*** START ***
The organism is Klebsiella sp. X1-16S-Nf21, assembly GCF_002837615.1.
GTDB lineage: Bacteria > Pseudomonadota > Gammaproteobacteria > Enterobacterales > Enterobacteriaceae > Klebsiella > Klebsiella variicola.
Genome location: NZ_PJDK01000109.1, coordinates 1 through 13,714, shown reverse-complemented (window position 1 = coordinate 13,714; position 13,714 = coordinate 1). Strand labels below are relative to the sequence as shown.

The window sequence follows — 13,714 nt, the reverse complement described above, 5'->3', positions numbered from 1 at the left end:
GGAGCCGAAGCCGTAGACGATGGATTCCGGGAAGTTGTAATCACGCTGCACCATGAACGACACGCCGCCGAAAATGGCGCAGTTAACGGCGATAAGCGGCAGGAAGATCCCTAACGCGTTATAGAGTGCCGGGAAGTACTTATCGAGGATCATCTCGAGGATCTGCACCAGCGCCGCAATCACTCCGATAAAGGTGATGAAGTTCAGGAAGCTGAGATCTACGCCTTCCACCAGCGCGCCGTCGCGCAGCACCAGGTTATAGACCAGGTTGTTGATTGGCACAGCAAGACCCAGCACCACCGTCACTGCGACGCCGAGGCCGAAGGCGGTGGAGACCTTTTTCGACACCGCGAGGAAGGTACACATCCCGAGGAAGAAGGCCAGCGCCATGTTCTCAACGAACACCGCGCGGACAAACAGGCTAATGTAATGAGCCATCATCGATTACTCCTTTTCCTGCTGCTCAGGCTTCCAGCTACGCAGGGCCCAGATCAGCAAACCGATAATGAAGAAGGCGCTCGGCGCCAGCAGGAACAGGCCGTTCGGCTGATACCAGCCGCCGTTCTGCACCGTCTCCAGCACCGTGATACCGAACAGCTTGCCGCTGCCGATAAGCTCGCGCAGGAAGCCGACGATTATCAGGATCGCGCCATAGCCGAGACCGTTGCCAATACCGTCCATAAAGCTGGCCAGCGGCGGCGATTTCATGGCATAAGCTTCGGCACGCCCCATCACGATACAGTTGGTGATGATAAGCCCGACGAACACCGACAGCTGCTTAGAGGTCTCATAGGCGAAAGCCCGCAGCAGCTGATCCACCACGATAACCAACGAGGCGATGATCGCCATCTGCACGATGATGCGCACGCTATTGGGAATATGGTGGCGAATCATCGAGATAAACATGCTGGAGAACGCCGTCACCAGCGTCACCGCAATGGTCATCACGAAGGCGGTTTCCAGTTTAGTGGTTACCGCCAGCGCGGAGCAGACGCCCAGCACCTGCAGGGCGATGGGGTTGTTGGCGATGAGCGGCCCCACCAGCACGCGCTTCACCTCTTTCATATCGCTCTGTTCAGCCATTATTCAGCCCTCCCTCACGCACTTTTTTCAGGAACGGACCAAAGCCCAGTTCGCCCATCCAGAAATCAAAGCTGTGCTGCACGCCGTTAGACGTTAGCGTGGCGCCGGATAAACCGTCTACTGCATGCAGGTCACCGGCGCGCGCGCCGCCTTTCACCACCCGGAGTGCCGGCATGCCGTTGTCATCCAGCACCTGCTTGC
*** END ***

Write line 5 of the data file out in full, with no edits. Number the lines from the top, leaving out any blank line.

GGAGCCGAAGCCGTAGACGATGGATTCCGGGAAGTTGTAATCACGCTGCACCATGAACGACACGCCGCCGAAAATGGCGCAGTTAACGGCGATAAGCGGCAGGAAGATCCCTAACGCGTTATAGAGTGCCGGGAAGTACTTATCGAGGATCATCTCGAGGATCTGCACCAGCGCCGCAATCACTCCGATAAAGGTGATGAAGTTCAGGAAGCTGAGATCTACGCCTTCCACCAGCGCGCCGTCGCGCAGCACCAGGTTATAGACCAGGTTGTTGATTGGCACAGCAAGACCCAGCACCACCGTCACTGCGACGCCGAGGCCGAAGGCGGTGGAGACCTTTTTCGACACCGCGAGGAAGGTACACATCCCGAGGAAGAAGGCCAGCGCCATGTTCTCAACGAACACCGCGCGGACAAACAGGCTAATGTAATGAGCCATCATCGATTACTCCTTTTCCTGCTGCTCAGGCTTCCAGCTACGCAGGGCCCAGATCAGCAAACCGATAATGAAGAAGGCGCTCGGCGCCAGCAGGAACAGGCCGTTCGGCTGATACCAGCCGCCGTTCTGCACCGTCTCCAGCACCGTGATACCGAACAGCTTGCCGCTGCCGATAAGCTCGCGCAGGAAGCCGACGATTATCAGGATCGCGCCATAGCCGAGACCGTTGCCAATACCGTCCATAAAGCTGGCCAGCGGCGGCGATTTCATGGCATAAGCTTCGGCACGCCCCATCACGATACAGTTGGTGATGATAAGCCCGACGAACACCGACAGCTGCTTAGAGGTCTCATAGGCGAAAGCCCGCAGCAGCTGATCCACCACGATAACCAACGAGGCGATGATCGCCATCTGCACGATGATGCGCACGCTATTGGGAATATGGTGGCGAATCATCGAGATAAACATGCTGGAGAACGCCGTCACCAGCGTCACCGCAATGGTCATCACGAAGGCGGTTTCCAGTTTAGTGGTTACCGCCAGCGCGGAGCAGACGCCCAGCACCTGCAGGGCGATGGGGTTGTTGGCGATGAGCGGCCCCACCAGCACGCGCTTCACCTCTTTCATATCGCTCTGTTCAGCCATTATTCAGCCCTCCCTCACGCACTTTTTTCAGGAACGGACCAAAGCCCAGTTCGCCCATCCAGAAATCAAAGCTGTGCTGCACGCCGTTAGACGTTAGCGTGGCGCCGGATAAACCGTCTACTGCATGCAGGTCACCGGCGCGCGCGCCGCCTTTCACCACCCGGAGTGCCGGCATGCCGTTGTCATCCAGCACCTGCTTGC